IDEAS home Printed from https://ideas.repec.org/p/nbr/nberwo/7909.html
   My bibliography  Save this paper

Are Two Heads Better Than One?: An Experimental Analysis of Group vs. Individual Decisionmaking

Author

Listed:
  • Alan S. Blinder
  • John Morgan

Abstract

Two laboratory experiments - one a statistical urn problem, the other a monetary policy experiment - were run to test the commonly-believed hypothesis that groups make decisions more slowly than individuals do. Surprisingly, this turns out not to be true there is no significant difference in average decision lags. Furthermore, and also surprisingly, there is no significant difference in the decision lag when groups decisions are made by majority rule versus when they are made under a unanimity requirement. In addition, group decisions are on average superior to individual decisions. The results are strikingly similar across the two experiments.

Suggested Citation

  • Alan S. Blinder & John Morgan, 2000. "Are Two Heads Better Than One?: An Experimental Analysis of Group vs. Individual Decisionmaking," NBER Working Papers 7909, National Bureau of Economic Research, Inc.
  • Handle: RePEc:nbr:nberwo:7909
    Note: ME
    as

    Download full text from publisher

    File URL: http://www.nber.org/papers/w7909.pdf
    Download Restriction: no

    Other versions of this item:

    References listed on IDEAS

    as
    1. Glenn Rudebusch & Lars E.O. Svensson, 1999. "Policy Rules for Inflation Targeting," NBER Chapters,in: Monetary Policy Rules, pages 203-262 National Bureau of Economic Research, Inc.
    2. Ball, Laurence, 1999. "Efficient Rules for Monetary Policy," International Finance, Wiley Blackwell, vol. 2(1), pages 63-83, April.
    Full references (including those not matched with items on IDEAS)

    More about this item

    JEL classification:

    • E5 - Macroeconomics and Monetary Economics - - Monetary Policy, Central Banking, and the Supply of Money and Credit

    Statistics

    Access and download statistics

    Corrections

    All material on this site has been provided by the respective publishers and authors. You can help correct errors and omissions. When requesting a correction, please mention this item's handle: RePEc:nbr:nberwo:7909. See general information about how to correct material in RePEc.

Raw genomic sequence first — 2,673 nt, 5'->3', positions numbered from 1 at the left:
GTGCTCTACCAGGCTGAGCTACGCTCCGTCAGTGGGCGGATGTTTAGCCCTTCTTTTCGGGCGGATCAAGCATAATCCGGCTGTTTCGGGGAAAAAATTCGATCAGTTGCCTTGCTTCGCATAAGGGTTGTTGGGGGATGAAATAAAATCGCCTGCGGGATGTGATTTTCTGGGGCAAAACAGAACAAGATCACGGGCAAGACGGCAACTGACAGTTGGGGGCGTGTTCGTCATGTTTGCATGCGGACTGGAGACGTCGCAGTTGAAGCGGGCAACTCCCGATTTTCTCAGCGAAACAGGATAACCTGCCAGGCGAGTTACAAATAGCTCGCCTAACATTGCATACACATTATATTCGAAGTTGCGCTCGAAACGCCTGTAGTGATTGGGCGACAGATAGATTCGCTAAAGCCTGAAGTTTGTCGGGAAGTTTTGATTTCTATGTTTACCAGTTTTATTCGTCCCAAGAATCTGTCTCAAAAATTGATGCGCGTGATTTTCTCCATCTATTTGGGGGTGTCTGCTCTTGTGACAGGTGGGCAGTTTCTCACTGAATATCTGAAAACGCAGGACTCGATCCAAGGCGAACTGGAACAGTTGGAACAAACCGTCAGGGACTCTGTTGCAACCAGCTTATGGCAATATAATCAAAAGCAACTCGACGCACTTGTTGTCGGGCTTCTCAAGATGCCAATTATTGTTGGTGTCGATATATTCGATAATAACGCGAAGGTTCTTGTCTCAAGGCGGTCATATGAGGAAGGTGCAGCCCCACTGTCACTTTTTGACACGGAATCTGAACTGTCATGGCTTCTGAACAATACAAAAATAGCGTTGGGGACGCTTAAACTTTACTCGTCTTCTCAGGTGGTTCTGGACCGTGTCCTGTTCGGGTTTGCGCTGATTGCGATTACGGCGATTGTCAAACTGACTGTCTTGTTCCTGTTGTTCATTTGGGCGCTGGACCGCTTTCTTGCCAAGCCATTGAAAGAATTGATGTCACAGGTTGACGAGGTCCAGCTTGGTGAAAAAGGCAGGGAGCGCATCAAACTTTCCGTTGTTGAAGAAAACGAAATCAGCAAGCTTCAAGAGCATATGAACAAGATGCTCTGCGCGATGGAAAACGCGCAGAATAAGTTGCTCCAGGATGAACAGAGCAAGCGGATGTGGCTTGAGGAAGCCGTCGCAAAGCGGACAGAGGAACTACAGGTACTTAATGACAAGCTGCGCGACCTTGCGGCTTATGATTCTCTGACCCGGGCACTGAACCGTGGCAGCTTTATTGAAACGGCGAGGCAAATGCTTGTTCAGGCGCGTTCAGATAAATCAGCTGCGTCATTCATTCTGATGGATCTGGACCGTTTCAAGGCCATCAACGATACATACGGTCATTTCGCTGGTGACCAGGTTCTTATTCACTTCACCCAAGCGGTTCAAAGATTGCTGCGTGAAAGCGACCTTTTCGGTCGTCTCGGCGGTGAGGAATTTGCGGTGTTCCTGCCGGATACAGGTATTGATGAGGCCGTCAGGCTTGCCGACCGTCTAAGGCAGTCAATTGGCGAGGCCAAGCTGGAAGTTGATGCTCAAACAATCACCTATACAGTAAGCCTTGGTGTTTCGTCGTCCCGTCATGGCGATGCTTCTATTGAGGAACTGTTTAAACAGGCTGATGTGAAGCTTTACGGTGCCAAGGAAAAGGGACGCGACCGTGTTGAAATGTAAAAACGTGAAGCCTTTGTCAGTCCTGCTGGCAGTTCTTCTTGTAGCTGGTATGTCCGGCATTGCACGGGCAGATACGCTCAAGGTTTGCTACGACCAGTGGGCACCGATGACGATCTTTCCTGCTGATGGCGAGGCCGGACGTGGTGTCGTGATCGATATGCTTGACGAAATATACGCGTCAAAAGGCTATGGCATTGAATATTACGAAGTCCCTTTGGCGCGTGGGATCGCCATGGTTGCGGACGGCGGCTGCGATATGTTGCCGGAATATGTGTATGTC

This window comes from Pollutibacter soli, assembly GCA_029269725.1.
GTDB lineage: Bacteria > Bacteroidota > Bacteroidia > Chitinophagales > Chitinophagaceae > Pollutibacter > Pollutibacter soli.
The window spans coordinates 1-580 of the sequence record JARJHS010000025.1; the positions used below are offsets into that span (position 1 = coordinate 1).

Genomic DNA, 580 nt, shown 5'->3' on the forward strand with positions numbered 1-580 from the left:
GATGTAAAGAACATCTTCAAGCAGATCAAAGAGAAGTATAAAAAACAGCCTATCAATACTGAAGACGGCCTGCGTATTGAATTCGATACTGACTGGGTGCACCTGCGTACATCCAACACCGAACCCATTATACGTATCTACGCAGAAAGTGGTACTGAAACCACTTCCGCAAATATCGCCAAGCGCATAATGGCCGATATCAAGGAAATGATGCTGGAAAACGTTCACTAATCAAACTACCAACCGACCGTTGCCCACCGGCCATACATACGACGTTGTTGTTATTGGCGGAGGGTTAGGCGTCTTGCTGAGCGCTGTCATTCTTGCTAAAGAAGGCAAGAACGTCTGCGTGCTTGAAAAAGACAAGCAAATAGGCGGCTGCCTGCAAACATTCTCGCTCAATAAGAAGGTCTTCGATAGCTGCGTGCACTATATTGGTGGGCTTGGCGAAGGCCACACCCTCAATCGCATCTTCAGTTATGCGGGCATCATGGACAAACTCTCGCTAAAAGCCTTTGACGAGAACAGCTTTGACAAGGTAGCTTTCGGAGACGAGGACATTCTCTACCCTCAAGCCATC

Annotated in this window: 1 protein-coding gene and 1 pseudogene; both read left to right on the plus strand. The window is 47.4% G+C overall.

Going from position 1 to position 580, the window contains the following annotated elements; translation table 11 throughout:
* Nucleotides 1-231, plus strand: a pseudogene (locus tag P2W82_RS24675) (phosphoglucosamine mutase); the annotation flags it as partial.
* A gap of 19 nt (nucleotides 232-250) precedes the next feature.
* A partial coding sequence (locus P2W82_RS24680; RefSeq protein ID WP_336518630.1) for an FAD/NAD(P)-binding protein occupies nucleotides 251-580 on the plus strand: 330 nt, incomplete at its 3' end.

For technical questions regarding this item, or to correct its authors, title, abstract, bibliographic or download information, contact: () or (Joanne Lustig). General contact details of provider: http://edirc.repec.org/data/nberrus.html .

    If you have authored this item and are not yet registered with RePEc, we encourage you to do it here. This allows to link your profile to this item. It also allows you to accept potential citations to this item that we are uncertain about.

    If CitEc recognized a reference but did not link an item in RePEc to it, you can help with this form .

    If you know of missing items citing this one, you can help us creating those links by adding the relevant references in the same way as above, for each refering item. If you are a registered author of this item, you may also want to check the "citations" tab in your RePEc Author Service profile, as there may be some citations waiting for confirmation.

    Please note that corrections may take a couple of weeks to filter through the various RePEc services.

    IDEAS is a RePEc service hosted by the Research Division of the Federal Reserve Bank of St. Louis . RePEc uses bibliographic data supplied by the respective publishers.